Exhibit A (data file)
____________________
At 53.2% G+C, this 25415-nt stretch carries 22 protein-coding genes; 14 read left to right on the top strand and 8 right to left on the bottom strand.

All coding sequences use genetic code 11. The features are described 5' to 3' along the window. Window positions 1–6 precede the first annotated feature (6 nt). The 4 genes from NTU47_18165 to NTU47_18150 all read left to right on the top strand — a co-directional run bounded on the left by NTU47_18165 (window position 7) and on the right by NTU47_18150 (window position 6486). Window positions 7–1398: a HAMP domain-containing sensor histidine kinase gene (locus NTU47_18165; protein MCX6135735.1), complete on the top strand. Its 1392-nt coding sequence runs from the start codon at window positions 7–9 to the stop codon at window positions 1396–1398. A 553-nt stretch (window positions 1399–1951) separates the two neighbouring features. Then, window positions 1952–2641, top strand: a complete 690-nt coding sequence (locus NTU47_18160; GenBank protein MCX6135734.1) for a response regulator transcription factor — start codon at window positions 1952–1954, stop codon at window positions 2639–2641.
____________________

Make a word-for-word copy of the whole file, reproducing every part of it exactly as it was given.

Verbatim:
At 53.2% G+C, this 25415-nt stretch carries 22 protein-coding genes; 14 read left to right on the top strand and 8 right to left on the bottom strand.

All coding sequences use genetic code 11. The features are described 5' to 3' along the window. Window positions 1–6 precede the first annotated feature (6 nt). The 4 genes from NTU47_18165 to NTU47_18150 all read left to right on the top strand — a co-directional run bounded on the left by NTU47_18165 (window position 7) and on the right by NTU47_18150 (window position 6486). Window positions 7–1398: a HAMP domain-containing sensor histidine kinase gene (locus NTU47_18165; protein MCX6135735.1), complete on the top strand. Its 1392-nt coding sequence runs from the start codon at window positions 7–9 to the stop codon at window positions 1396–1398. A 553-nt stretch (window positions 1399–1951) separates the two neighbouring features. Then, window positions 1952–2641, top strand: a complete 690-nt coding sequence (locus NTU47_18160; GenBank protein MCX6135734.1) for a response regulator transcription factor — start codon at window positions 1952–1954, stop codon at window positions 2639–2641.